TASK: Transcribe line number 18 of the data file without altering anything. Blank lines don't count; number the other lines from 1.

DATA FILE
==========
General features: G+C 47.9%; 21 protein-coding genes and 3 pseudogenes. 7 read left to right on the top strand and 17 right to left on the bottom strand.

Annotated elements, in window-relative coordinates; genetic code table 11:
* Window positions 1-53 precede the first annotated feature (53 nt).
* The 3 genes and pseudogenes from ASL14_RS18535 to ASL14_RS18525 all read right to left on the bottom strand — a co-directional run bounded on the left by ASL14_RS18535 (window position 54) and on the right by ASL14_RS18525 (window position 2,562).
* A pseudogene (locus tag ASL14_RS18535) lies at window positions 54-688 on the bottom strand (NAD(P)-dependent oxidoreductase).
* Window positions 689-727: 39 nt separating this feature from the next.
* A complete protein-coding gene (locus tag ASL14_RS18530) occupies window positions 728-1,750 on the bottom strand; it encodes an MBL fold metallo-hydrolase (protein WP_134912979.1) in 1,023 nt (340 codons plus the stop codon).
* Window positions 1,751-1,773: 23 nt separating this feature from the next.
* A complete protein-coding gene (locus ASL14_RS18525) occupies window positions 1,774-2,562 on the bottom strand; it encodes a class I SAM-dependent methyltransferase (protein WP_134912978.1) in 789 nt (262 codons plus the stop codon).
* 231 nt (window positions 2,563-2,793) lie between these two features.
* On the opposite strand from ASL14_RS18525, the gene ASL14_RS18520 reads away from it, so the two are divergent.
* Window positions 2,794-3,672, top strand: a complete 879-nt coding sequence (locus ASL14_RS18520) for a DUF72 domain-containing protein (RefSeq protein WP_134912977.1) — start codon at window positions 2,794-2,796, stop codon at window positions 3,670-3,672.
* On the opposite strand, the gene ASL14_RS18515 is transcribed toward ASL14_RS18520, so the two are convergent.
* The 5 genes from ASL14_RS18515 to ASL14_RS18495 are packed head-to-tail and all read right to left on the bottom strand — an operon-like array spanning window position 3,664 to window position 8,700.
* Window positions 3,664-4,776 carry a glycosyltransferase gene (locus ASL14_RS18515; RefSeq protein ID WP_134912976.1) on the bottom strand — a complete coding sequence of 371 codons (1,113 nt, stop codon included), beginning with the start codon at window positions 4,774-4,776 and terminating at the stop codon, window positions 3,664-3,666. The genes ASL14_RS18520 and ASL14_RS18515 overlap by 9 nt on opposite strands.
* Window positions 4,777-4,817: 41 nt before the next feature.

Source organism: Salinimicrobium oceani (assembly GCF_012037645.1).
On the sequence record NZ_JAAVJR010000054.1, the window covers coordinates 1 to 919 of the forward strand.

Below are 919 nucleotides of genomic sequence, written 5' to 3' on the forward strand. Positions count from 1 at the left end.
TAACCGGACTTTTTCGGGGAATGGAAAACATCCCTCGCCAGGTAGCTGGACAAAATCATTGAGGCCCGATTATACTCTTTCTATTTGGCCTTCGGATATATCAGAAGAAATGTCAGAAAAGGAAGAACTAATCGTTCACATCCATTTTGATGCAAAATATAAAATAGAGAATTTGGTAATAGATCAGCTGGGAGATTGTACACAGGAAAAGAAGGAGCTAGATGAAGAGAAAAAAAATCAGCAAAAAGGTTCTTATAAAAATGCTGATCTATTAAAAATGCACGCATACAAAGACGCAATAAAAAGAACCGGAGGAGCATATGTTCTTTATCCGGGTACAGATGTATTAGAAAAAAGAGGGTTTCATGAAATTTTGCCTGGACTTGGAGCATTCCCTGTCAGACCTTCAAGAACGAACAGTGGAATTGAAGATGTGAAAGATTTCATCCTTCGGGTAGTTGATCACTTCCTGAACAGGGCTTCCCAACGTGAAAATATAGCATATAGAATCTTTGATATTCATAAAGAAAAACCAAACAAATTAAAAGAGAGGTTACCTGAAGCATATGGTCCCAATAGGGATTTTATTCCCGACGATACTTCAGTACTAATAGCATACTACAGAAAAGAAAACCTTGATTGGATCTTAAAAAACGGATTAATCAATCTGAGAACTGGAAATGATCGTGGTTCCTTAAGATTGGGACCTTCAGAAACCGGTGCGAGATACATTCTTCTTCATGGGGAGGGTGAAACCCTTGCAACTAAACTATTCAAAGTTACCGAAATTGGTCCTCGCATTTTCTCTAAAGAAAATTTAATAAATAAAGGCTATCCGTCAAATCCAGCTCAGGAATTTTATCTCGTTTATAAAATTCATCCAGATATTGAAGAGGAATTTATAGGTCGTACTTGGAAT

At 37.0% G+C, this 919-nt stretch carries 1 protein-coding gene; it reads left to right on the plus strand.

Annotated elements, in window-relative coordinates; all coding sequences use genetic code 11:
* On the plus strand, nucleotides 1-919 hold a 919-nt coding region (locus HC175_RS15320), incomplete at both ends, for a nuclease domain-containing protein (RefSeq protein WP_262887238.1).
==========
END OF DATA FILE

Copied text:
On the sequence record NZ_JAAVJR010000054.1, the window covers coordinates 1 to 919 of the forward strand.